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Maine Alliance for Road Associations


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  • 25 Jan 2024 6:44 AM
    Reply # 13305728 on 13303390
    Anonymous member (Administrator)


    Areyou saying that a statutory road association is not applicable in this case?

  • 25 Jan 2024 9:58 AM
    Reply # 13305784 on 13303390

    Thank you Ray. We have our work to do! You have given us a plethora of information and we will start on the Resources page and get started. Again thank you so much for the information and direction. We look forward to moving this in the right direction.  Best, Virginia

  • 26 Jan 2024 12:27 PM
    Reply # 13306362 on 13303390

    Andrew, yes, I believe that to be the case because there is a recorded maintenance declaration referencing the original 2008 subdivision approval.  Compliance with the maintenance declaration is listed as a restriction in the deed. The declaration says its binding on the owners of the lots once improved with a residence, lists repairs as well as the type of maintenance, including snow clearing, as costs to be shared, says that costs are shared equally among the improved lots and states that each owner's share "shall be a lien on each of the particular properties" and allows the owners to choose one among them as the manager.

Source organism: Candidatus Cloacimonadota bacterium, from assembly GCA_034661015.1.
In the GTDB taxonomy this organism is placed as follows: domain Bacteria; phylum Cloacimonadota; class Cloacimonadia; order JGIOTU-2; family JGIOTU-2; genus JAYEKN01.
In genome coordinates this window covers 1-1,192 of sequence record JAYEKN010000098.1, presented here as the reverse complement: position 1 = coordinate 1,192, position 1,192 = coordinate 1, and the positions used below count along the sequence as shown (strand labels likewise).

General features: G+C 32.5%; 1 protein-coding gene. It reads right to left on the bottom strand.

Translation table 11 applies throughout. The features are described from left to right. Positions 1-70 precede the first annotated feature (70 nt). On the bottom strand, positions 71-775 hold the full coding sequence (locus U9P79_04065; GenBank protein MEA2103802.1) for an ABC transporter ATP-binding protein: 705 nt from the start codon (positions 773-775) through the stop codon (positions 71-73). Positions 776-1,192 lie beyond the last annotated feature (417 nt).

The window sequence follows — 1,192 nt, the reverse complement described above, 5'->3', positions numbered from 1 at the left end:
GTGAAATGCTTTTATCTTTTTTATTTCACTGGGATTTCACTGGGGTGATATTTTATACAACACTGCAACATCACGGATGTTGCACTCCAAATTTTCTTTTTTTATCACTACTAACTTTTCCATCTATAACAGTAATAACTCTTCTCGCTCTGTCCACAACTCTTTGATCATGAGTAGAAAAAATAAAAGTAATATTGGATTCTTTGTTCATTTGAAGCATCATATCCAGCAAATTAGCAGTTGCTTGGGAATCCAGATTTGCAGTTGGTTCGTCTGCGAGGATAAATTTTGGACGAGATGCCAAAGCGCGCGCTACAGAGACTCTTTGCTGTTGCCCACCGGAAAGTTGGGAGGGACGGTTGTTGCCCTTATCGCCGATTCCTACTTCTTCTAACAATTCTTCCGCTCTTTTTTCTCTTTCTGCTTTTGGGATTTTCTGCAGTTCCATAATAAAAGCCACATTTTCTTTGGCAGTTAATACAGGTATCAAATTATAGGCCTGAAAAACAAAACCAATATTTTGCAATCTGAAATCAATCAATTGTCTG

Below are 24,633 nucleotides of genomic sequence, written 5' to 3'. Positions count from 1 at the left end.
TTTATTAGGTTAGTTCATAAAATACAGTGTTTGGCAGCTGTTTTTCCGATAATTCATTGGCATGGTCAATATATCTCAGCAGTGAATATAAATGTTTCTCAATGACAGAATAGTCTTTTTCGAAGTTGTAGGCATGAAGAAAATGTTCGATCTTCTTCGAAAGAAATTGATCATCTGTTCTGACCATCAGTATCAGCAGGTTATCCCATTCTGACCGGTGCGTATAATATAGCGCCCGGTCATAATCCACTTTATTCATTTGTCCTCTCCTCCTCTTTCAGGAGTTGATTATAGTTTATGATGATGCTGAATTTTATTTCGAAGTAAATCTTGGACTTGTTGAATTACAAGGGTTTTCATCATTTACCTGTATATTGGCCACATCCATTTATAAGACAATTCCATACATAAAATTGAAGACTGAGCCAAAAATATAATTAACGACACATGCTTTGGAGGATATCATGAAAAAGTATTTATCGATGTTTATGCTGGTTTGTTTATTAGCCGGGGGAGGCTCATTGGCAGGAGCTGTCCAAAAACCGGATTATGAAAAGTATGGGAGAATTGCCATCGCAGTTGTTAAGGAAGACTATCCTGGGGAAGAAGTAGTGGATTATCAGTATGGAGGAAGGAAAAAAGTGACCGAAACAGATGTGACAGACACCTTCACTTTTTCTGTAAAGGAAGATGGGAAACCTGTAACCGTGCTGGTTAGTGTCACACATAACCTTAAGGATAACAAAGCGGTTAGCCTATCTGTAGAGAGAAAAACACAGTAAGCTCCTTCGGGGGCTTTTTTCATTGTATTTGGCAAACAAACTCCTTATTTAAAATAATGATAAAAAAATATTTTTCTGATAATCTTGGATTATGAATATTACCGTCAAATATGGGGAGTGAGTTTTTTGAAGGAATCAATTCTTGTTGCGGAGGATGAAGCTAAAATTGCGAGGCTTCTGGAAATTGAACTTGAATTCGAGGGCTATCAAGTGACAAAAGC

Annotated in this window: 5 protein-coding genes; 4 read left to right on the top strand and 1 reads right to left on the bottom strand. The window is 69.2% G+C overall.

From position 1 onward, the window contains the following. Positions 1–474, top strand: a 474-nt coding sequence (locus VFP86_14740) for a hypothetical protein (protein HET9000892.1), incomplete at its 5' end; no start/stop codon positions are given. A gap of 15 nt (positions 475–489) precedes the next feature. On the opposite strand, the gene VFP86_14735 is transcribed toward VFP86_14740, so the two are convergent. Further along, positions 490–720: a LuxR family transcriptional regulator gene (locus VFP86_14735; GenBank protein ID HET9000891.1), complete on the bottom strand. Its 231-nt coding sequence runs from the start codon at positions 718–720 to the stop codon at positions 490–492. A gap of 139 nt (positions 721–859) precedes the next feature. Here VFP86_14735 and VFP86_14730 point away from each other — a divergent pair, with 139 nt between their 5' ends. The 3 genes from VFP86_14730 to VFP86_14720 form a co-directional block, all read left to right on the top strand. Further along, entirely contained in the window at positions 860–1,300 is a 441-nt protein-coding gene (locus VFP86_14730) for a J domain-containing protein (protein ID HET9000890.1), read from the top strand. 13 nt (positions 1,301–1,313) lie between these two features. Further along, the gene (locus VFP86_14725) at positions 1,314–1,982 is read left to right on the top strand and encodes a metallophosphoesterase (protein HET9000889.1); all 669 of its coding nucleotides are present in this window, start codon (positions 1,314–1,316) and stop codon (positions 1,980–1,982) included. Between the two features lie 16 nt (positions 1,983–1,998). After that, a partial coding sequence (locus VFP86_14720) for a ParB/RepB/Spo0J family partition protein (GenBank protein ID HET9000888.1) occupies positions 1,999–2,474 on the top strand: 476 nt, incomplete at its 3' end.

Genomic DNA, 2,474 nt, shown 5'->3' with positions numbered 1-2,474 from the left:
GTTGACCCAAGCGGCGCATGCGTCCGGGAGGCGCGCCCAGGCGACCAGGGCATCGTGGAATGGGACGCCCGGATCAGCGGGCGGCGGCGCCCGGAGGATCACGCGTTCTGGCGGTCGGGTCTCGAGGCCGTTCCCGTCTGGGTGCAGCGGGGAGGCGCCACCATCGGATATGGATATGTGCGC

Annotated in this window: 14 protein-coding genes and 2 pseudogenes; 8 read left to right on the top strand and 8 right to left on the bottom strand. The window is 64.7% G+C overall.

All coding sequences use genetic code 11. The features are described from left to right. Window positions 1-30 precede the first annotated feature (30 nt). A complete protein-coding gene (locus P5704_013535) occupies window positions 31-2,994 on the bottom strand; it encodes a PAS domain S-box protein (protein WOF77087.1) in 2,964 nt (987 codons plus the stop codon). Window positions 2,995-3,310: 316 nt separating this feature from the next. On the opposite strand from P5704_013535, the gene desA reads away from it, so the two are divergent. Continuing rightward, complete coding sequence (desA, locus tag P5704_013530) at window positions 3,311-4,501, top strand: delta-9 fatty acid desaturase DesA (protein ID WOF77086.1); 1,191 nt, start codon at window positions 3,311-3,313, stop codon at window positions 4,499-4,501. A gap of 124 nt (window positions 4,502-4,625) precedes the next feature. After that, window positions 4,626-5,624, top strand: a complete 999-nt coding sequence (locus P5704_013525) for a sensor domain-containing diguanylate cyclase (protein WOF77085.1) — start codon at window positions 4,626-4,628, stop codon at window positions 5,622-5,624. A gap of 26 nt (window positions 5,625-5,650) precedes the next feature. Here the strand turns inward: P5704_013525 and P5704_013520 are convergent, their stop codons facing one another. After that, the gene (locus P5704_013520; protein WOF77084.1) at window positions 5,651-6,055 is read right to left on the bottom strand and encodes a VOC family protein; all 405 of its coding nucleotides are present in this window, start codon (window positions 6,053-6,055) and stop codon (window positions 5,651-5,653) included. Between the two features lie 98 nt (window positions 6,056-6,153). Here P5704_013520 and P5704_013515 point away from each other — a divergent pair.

The declaration is silent as to just how and when owners meet to approve maintenance expenses or appoint the manager but otherwise is reasonably complete and written in plain language.  

    I cannot say that adopting a statutory association under the Private Ways Act would supersede the provisions of the deed and recorded maintenance declaration. That is a legal question.  But administering the maintenance declaration is far simpler than establishing and administering a statutory association and there would not be any restrictions on the length of time a lien can remain on a property as required by the Private Ways Act.

    Binding arbitration is required by the maintenance declaration but that does not kick in until there is a dispute. If I were an owner in this subdivision I would notify the delinquent owner of the amount due, inform of the intent to file a lien, allow a reasonable time for payment (the declaration says 14 days but frankly more time might be reasonable) and then file a lien as permitted in the declaration.  That way it would be the lien that is being disputed and that would require the delinquent owner to initiate arbitration.  

    If I were an owner in this subdivision I would also draft a set of procedures for meeting and voting and obtaining bids and get the approval of the other owners (just two others, meaning just a 2 to 1 vote would be valid) so that the process is well understood for the future. 

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